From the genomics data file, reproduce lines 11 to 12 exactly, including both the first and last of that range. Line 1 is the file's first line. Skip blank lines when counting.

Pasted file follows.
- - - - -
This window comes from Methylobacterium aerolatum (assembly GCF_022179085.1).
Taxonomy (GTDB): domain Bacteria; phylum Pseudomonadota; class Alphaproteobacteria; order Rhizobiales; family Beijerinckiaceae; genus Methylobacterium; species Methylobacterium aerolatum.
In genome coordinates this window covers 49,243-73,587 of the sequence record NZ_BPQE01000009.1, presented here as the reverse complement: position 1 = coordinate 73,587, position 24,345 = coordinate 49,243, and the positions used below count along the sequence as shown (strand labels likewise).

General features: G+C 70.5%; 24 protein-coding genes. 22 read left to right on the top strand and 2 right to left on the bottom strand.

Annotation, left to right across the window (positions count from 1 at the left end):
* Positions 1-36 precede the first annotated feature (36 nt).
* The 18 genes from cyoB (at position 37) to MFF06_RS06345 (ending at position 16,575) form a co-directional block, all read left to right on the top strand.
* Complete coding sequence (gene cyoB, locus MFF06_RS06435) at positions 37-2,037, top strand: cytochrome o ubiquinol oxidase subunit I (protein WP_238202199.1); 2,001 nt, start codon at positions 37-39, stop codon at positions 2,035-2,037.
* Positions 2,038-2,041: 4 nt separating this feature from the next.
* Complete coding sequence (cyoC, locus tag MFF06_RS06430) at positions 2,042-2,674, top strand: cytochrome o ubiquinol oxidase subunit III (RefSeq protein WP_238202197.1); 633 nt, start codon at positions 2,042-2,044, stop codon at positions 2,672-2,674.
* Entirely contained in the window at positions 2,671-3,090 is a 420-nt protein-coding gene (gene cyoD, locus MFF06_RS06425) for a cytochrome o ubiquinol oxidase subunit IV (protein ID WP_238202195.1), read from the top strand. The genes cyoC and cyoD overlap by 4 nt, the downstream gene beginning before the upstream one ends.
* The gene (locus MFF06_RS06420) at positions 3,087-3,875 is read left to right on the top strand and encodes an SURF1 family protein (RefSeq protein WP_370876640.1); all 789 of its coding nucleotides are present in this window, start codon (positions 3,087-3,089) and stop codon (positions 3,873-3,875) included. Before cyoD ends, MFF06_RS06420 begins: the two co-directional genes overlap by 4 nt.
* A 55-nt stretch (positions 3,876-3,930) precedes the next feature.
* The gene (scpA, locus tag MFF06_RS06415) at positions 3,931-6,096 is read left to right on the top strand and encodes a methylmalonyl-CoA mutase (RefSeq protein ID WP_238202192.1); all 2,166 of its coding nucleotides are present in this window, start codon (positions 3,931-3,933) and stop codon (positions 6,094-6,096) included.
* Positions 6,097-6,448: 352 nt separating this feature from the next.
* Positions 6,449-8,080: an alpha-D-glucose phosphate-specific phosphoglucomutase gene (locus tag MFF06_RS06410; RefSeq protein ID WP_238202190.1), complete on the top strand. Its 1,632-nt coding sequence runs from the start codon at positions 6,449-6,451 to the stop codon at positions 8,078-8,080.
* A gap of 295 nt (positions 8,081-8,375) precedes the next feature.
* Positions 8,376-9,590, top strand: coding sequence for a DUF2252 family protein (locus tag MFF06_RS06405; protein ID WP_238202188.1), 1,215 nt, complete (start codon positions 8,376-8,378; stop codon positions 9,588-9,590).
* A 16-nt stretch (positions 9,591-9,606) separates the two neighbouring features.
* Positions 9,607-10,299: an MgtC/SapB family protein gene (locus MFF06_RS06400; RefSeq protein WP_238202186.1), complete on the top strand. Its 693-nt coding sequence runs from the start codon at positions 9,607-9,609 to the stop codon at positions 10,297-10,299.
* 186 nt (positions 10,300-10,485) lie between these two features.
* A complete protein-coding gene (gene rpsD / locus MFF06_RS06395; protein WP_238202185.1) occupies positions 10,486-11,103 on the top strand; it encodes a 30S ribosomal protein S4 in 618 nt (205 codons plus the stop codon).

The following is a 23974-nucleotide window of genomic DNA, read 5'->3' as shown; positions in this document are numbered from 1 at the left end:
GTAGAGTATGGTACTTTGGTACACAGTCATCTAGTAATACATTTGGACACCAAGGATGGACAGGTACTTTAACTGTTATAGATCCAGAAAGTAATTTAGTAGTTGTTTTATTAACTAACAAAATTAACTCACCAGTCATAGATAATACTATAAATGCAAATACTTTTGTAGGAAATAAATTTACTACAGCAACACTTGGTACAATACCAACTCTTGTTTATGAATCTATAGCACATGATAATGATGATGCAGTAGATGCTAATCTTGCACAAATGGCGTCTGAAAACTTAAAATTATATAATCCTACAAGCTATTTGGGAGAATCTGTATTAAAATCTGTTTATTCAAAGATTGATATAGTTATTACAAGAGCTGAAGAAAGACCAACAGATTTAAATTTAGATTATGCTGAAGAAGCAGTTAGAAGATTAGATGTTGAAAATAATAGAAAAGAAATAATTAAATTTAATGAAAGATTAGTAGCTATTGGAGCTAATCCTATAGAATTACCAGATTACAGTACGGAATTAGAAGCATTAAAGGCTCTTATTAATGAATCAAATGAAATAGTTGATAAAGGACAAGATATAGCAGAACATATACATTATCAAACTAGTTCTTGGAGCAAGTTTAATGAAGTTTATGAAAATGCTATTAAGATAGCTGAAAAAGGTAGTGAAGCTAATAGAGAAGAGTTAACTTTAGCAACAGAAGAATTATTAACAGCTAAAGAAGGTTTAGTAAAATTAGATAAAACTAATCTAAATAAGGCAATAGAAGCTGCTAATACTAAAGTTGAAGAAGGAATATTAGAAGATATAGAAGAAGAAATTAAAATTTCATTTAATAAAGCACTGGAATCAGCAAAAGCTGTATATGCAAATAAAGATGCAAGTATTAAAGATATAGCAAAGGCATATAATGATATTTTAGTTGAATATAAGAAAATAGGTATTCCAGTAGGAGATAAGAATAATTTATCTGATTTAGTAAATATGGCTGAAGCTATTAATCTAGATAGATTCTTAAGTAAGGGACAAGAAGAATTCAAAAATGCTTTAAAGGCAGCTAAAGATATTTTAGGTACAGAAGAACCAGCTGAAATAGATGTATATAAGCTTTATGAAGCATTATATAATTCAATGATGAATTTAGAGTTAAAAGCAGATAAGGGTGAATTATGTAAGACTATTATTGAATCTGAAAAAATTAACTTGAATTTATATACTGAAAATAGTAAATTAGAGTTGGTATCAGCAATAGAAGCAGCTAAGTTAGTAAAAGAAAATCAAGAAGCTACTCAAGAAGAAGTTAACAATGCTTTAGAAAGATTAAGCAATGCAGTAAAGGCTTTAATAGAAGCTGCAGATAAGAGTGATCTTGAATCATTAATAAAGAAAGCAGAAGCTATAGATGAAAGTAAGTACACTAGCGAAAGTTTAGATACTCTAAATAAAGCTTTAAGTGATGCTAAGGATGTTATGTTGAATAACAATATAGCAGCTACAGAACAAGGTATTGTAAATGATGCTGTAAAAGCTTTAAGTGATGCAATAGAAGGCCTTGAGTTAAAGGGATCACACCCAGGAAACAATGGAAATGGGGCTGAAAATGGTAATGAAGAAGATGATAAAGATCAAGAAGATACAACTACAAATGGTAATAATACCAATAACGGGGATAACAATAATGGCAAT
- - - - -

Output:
* Entirely contained in the window at positions 2,671-3,090 is a 420-nt protein-coding gene (gene cyoD, locus MFF06_RS06425) for a cytochrome o ubiquinol oxidase subunit IV (protein ID WP_238202195.1), read from the top strand. The genes cyoC and cyoD overlap by 4 nt, the downstream gene beginning before the upstream one ends.
* The gene (locus MFF06_RS06420) at positions 3,087-3,875 is read left to right on the top strand and encodes an SURF1 family protein (RefSeq protein WP_370876640.1); all 789 of its coding nucleotides are present in this window, start codon (positions 3,087-3,089) and stop codon (positions 3,873-3,875) included. Before cyoD ends, MFF06_RS06420 begins: the two co-directional genes overlap by 4 nt.